“New Wineries, New Traditions” by Becky Tyner Sandoval

The holidays are a time for traditions.  Some are old, some are new, and it all depends on what is happening in our lives.  The wineries we work with are family owned; yet many of them are fairly new.  Here are three Latino family owned wineries and how they have incorporated new traditions with old ones to embrace their wine careers.



Gerardo Espinoza, vintner and winemaker for Vinedos Aurora in Lodi, and his family began experimenting with wine about 10 years ago.  As a hobby they would make wine from their vineyards every year.  That first Christmas, ten or so years ago, after their first harvest, they could hardly contain their excitement about their winemaking project. They were so excited that they took barrel samples and served them with their Christmas dinner and made projections about what the wine would be like in the future.  This has been their tradition ever since then.  However, this past year was a bit different, now that Gerardo makes wine professionally, he also brought along the finished project to share with his wine loving family.




Jess Castillo of Castillo’s Hill Shire winery in Morgan Hill has always stayed true to his Mexican roots.  During Christmas he makes tamales.  Yes, HE makes them, his wife Rhoni Jo decided that while she certainly could lend a helping hand, the tamale making was up to him.  Now that they own their own winery they’ve decided to share this tradition with their wine club members.  Every year they make homemade tamales and serve them to their wine club members at their home.  Guests not only get to eat delicious food, but they also get to enjoy music from Jess’ wife and their two kids, Nate and Vivienne.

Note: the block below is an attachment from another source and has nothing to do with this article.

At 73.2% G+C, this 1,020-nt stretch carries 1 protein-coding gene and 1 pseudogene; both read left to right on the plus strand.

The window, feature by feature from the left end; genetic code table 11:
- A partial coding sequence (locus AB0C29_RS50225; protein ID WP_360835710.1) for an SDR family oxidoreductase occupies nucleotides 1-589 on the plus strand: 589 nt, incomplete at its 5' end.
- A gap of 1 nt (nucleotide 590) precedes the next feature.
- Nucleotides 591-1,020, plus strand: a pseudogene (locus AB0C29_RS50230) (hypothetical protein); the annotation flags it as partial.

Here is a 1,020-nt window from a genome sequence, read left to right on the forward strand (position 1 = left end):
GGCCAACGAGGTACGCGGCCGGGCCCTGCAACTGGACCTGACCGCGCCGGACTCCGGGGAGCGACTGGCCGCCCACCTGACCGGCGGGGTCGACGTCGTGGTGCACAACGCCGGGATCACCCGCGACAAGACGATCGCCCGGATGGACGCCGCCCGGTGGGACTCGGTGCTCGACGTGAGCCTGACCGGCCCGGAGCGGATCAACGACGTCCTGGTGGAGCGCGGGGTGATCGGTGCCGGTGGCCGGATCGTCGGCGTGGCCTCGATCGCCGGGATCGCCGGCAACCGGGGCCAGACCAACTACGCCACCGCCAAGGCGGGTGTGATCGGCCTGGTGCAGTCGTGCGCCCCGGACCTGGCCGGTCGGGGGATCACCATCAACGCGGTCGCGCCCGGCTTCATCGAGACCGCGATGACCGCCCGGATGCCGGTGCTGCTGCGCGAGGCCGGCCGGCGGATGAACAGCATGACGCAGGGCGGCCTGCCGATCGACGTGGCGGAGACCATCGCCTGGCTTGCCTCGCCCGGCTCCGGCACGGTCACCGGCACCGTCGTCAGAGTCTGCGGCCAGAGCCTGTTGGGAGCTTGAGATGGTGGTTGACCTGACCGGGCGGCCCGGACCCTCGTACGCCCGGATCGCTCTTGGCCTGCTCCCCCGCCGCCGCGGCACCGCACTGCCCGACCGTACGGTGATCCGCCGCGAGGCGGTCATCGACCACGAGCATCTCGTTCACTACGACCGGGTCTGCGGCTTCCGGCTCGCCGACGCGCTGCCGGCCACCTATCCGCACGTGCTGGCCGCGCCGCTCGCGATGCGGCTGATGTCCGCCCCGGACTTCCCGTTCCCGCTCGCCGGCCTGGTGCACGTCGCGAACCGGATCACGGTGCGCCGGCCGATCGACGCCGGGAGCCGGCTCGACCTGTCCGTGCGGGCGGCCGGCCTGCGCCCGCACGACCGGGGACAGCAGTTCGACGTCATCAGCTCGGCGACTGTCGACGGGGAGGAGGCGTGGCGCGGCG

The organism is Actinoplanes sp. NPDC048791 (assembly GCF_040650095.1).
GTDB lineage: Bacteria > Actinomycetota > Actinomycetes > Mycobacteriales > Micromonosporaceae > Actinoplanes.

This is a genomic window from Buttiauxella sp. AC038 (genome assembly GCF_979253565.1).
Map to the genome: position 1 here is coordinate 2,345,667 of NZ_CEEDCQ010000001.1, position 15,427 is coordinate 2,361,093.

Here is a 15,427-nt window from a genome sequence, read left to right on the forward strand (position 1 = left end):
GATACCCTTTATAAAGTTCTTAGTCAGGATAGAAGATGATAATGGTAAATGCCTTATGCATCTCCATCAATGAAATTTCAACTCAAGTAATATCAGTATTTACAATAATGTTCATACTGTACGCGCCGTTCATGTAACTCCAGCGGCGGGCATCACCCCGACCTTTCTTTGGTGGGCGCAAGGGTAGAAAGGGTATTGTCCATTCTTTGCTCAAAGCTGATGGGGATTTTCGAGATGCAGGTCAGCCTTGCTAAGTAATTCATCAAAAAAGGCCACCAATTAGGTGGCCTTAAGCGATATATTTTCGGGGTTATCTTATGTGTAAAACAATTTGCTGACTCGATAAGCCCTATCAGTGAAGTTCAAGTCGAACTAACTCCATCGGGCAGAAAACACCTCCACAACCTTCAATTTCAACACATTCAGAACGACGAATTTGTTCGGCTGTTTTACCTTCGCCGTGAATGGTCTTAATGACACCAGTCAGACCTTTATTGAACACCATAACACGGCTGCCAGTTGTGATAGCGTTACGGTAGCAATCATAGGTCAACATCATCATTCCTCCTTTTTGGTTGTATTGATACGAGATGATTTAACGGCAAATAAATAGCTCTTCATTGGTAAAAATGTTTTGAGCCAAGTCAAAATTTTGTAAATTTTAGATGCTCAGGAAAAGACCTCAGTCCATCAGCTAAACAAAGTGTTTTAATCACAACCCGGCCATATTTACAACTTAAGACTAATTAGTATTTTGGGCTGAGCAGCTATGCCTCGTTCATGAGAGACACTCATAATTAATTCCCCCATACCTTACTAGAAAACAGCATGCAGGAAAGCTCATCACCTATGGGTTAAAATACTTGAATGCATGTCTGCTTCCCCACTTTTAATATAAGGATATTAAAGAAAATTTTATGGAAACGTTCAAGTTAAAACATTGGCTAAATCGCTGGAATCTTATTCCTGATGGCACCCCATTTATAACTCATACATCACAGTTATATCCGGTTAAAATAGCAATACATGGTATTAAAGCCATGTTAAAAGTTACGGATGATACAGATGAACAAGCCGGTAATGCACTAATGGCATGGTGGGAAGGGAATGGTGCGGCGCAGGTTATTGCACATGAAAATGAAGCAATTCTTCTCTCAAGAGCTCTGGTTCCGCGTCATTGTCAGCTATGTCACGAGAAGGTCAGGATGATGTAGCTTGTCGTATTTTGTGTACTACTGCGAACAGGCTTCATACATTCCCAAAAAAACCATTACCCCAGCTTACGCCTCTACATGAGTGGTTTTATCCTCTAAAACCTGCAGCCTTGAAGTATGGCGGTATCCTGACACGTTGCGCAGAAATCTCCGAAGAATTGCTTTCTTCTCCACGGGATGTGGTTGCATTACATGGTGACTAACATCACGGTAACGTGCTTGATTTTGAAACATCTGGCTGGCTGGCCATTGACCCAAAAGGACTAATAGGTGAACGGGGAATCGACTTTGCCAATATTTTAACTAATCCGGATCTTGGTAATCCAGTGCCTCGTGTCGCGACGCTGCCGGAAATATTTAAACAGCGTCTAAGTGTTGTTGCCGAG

While you are diving down Westside Road in Healdsburg you might notice a big gift.  The gift is the theme behind Gracianna.  The Amador family got in the wine making business when they caught their 15-year-old son, Trini IV, making wine.   This led to Trini IV working for several well-known wineries in Sonoma Country to more recently, his parents investing in his dream to create their family winery, Gracianna.  Mexican on Trini III’s dad’s side, Gracianna is the name of his Basque grandmother who led an adventurous life during WWI and taught them many lessons about love, family and gratitude.  The gift, that is their logo, is a reminder to everyone to remember what they are grateful for and to remember those things are the biggest and greatest gifts we could ever receive at Christmas time.